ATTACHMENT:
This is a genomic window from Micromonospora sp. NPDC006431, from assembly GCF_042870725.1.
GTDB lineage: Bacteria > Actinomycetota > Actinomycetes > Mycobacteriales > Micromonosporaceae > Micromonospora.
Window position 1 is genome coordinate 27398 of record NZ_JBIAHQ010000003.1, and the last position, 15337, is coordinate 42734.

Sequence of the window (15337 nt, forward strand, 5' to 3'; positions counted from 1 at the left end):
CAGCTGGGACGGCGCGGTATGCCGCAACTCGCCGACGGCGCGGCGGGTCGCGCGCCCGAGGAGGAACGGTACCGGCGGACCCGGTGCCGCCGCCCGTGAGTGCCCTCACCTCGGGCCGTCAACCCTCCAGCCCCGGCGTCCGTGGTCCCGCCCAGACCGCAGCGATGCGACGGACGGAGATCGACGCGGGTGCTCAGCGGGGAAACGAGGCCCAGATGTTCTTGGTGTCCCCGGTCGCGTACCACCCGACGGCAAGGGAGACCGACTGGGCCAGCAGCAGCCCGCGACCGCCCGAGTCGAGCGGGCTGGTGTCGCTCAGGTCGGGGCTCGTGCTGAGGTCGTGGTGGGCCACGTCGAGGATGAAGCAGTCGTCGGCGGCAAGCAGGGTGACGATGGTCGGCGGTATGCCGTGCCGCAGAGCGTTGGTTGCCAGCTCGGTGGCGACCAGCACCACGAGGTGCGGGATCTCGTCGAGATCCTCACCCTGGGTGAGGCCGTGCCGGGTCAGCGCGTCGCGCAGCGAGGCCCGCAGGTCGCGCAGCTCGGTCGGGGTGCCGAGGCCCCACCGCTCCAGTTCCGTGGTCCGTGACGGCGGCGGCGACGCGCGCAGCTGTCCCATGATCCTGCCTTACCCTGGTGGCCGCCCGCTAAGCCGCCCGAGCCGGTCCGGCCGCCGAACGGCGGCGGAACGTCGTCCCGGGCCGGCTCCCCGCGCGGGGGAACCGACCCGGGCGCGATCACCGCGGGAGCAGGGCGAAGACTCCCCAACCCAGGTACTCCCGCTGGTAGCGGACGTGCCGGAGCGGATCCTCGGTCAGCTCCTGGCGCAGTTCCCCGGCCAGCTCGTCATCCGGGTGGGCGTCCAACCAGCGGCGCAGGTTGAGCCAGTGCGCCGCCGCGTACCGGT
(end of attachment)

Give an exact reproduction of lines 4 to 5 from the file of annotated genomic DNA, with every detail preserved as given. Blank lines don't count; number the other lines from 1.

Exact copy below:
Sequence of the window (15337 nt, forward strand, 5' to 3'; positions counted from 1 at the left end):
CAGCTGGGACGGCGCGGTATGCCGCAACTCGCCGACGGCGCGGCGGGTCGCGCGCCCGAGGAGGAACGGTACCGGCGGACCCGGTGCCGCCGCCCGTGAGTGCCCTCACCTCGGGCCGTCAACCCTCCAGCCCCGGCGTCCGTGGTCCCGCCCAGACCGCAGCGATGCGACGGACGGAGATCGACGCGGGTGCTCAGCGGGGAAACGAGGCCCAGATGTTCTTGGTGTCCCCGGTCGCGTACCACCCGACGGCAAGGGAGACCGACTGGGCCAGCAGCAGCCCGCGACCGCCCGAGTCGAGCGGGCTGGTGTCGCTCAGGTCGGGGCTCGTGCTGAGGTCGTGGTGGGCCACGTCGAGGATGAAGCAGTCGTCGGCGGCAAGCAGGGTGACGATGGTCGGCGGTATGCCGTGCCGCAGAGCGTTGGTTGCCAGCTCGGTGGCGACCAGCACCACGAGGTGCGGGATCTCGTCGAGATCCTCACCCTGGGTGAGGCCGTGCCGGGTCAGCGCGTCGCGCAGCGAGGCCCGCAGGTCGCGCAGCTCGGTCGGGGTGCCGAGGCCCCACCGCTCCAGTTCCGTGGTCCGTGACGGCGGCGGCGACGCGCGCAGCTGTCCCATGATCCTGCCTTACCCTGGTGGCCGCCCGCTAAGCCGCCCGAGCCGGTCCGGCCGCCGAACGGCGGCGGAACGTCGTCCCGGGCCGGCTCCCCGCGCGGGGGAACCGACCCGGGCGCGATCACCGCGGGAGCAGGGCGAAGACTCCCCAACCCAGGTACTCCCGCTGGTAGCGGACGTGCCGGAGCGGATCCTCGGTCAGCTCCTGGCGCAGTTCCCCGGCCAGCTCGTCATCCGGGTGGGCGTCCAACCAGCGGCGCAGGTTGAGCCAGTGCGCCGCCGCGTACCGGT